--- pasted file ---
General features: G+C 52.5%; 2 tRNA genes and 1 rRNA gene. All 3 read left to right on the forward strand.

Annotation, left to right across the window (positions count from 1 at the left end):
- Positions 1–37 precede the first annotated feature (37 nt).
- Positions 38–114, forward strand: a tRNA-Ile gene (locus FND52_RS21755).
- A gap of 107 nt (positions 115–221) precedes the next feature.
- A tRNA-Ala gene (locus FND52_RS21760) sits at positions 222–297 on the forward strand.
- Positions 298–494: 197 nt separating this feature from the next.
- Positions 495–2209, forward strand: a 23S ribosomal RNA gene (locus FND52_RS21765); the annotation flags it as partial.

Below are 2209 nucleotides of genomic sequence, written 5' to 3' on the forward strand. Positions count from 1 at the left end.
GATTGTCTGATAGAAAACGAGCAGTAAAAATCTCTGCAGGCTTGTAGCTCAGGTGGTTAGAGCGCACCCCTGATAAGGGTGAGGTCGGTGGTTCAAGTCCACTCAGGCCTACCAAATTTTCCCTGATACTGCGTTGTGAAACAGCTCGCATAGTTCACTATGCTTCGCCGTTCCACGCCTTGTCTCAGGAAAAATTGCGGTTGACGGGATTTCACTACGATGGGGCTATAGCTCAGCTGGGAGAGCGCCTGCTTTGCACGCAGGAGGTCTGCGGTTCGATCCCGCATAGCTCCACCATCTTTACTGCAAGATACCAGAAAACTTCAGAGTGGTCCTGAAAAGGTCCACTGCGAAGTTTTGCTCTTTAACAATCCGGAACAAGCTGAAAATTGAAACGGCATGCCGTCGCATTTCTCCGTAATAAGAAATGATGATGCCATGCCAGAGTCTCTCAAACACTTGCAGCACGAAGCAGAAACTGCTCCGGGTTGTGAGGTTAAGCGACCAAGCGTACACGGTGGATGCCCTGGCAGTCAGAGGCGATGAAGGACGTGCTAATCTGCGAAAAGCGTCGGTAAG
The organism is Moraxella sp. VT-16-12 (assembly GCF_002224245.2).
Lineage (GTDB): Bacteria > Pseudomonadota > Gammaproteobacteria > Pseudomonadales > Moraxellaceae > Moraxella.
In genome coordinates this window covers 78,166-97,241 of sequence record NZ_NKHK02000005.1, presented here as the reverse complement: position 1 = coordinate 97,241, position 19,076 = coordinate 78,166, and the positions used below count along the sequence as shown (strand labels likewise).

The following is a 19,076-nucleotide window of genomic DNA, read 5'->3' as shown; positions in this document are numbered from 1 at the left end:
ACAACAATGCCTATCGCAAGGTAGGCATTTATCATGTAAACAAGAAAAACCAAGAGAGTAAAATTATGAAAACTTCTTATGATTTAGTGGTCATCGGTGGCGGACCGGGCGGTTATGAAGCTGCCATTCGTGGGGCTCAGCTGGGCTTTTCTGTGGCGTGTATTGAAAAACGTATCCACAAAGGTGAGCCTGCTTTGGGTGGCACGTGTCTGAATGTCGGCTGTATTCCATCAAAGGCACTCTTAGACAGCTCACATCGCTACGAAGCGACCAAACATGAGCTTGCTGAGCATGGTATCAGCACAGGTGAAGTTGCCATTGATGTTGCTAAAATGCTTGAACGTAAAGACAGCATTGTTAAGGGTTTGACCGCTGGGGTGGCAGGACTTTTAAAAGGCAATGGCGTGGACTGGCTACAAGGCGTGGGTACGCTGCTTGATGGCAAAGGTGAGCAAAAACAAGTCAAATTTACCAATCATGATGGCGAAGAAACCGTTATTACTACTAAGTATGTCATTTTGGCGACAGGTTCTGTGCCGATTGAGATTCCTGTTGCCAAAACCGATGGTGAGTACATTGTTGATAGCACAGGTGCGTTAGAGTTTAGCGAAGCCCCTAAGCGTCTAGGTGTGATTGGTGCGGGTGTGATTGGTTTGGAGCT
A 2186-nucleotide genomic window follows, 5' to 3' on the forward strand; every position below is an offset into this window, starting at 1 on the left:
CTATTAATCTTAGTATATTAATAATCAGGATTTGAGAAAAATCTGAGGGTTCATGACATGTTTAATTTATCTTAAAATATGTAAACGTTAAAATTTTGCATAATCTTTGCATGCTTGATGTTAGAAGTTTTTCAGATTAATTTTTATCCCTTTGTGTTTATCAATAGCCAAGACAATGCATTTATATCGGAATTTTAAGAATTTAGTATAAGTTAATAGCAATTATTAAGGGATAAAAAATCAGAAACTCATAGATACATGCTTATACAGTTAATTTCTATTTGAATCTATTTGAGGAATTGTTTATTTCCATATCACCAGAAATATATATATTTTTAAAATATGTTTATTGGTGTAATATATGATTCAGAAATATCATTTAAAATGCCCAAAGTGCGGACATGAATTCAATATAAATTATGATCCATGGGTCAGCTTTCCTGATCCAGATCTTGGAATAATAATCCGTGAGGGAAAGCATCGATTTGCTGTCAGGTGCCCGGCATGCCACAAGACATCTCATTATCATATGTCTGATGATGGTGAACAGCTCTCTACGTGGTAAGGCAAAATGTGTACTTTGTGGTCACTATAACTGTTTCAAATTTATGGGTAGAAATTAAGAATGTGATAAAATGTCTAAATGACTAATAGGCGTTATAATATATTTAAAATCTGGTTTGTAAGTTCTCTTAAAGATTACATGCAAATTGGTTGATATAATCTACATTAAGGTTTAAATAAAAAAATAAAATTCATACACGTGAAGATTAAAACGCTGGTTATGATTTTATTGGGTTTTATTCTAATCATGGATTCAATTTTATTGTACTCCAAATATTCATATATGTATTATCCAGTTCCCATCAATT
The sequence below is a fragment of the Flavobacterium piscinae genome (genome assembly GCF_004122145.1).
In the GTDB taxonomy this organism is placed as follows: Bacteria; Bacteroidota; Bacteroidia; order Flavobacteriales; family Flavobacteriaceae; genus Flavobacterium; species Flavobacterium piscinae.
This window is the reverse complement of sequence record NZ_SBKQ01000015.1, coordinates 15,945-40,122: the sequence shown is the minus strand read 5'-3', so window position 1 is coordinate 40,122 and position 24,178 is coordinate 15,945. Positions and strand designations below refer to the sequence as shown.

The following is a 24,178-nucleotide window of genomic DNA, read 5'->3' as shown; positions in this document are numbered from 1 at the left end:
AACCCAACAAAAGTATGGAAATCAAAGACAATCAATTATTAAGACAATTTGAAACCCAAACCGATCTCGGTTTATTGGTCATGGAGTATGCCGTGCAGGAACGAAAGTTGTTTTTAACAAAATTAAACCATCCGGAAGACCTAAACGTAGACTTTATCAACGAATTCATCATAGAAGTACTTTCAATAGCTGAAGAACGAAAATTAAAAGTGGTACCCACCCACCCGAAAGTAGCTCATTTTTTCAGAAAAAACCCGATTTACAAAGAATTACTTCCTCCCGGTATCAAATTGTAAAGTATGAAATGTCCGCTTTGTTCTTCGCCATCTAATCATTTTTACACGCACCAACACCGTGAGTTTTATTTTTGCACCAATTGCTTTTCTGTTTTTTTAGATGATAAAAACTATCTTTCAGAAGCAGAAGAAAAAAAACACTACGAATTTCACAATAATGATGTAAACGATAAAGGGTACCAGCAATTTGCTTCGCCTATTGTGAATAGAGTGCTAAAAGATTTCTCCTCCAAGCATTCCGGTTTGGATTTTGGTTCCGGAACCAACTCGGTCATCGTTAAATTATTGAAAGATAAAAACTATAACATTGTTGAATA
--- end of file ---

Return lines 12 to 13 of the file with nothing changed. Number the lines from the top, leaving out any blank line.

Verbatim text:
Lineage (GTDB): Bacteria > Pseudomonadota > Gammaproteobacteria > Pseudomonadales > Moraxellaceae > Moraxella.
In genome coordinates this window covers 78,166-97,241 of sequence record NZ_NKHK02000005.1, presented here as the reverse complement: position 1 = coordinate 97,241, position 19,076 = coordinate 78,166, and the positions used below count along the sequence as shown (strand labels likewise).